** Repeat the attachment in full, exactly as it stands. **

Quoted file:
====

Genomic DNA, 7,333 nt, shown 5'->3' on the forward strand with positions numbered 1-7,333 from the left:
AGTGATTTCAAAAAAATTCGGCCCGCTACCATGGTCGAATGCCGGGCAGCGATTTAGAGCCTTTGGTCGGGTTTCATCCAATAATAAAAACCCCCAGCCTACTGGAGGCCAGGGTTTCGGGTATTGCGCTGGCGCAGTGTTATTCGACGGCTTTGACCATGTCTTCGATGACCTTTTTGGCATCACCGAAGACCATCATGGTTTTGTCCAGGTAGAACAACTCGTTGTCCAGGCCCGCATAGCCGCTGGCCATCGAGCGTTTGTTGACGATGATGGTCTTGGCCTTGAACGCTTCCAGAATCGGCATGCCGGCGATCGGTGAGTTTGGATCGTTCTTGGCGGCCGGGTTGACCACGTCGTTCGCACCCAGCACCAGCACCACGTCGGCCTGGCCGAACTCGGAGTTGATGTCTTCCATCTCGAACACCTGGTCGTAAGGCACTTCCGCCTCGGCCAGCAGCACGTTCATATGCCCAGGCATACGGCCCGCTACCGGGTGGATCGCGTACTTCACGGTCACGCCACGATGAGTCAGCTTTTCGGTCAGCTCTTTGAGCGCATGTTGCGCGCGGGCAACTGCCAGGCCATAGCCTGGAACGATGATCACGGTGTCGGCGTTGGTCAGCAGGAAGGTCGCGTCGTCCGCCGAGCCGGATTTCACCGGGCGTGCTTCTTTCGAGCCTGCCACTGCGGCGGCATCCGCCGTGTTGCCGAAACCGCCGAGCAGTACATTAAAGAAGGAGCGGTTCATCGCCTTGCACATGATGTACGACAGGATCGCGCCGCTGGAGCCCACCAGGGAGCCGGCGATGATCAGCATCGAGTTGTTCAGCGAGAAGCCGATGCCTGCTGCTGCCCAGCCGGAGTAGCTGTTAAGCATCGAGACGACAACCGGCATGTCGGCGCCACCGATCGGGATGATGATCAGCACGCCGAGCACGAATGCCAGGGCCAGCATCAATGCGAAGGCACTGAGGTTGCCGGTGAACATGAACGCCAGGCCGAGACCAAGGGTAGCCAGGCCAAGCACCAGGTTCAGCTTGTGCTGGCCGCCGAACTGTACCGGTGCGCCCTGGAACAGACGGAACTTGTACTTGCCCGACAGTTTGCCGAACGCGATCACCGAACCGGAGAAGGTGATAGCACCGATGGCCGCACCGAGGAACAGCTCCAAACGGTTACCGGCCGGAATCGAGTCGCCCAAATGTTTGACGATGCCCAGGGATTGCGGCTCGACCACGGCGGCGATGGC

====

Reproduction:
Genomic DNA, 7,333 nt, shown 5'->3' on the forward strand with positions numbered 1-7,333 from the left:
AGTGATTTCAAAAAAATTCGGCCCGCTACCATGGTCGAATGCCGGGCAGCGATTTAGAGCCTTTGGTCGGGTTTCATCCAATAATAAAAACCCCCAGCCTACTGGAGGCCAGGGTTTCGGGTATTGCGCTGGCGCAGTGTTATTCGACGGCTTTGACCATGTCTTCGATGACCTTTTTGGCATCACCGAAGACCATCATGGTTTTGTCCAGGTAGAACAACTCGTTGTCCAGGCCCGCATAGCCGCTGGCCATCGAGCGTTTGTTGACGATGATGGTCTTGGCCTTGAACGCTTCCAGAATCGGCATGCCGGCGATCGGTGAGTTTGGATCGTTCTTGGCGGCCGGGTTGACCACGTCGTTCGCACCCAGCACCAGCACCACGTCGGCCTGGCCGAACTCGGAGTTGATGTCTTCCATCTCGAACACCTGGTCGTAAGGCACTTCCGCCTCGGCCAGCAGCACGTTCATATGCCCAGGCATACGGCCCGCTACCGGGTGGATCGCGTACTTCACGGTCACGCCACGATGAGTCAGCTTTTCGGTCAGCTCTTTGAGCGCATGTTGCGCGCGGGCAACTGCCAGGCCATAGCCTGGAACGATGATCACGGTGTCGGCGTTGGTCAGCAGGAAGGTCGCGTCGTCCGCCGAGCCGGATTTCACCGGGCGTGCTTCTTTCGAGCCTGCCACTGCGGCGGCATCCGCCGTGTTGCCGAAACCGCCGAGCAGTACATTAAAGAAGGAGCGGTTCATCGCCTTGCACATGATGTACGACAGGATCGCGCCGCTGGAGCCCACCAGGGAGCCGGCGATGATCAGCATCGAGTTGTTCAGCGAGAAGCCGATGCCTGCTGCTGCCCAGCCGGAGTAGCTGTTAAGCATCGAGACGACAACCGGCATGTCGGCGCCACCGATCGGGATGATGATCAGCACGCCGAGCACGAATGCCAGGGCCAGCATCAATGCGAAGGCACTGAGGTTGCCGGTGAACATGAACGCCAGGCCGAGACCAAGGGTAGCCAGGCCAAGCACCAGGTTCAGCTTGTGCTGGCCGCCGAACTGTACCGGTGCGCCCTGGAACAGACGGAACTTGTACTTGCCCGACAGTTTGCCGAACGCGATCACCGAACCGGAGAAGGTGATAGCACCGATGGCCGCACCGAGGAACAGCTCCAAACGGTTACCGGCCGGAATCGAGTCGCCCAAATGTTTGACGATGCCCAGGGATTGCGGCTCGACCACGGCGGCGATGGC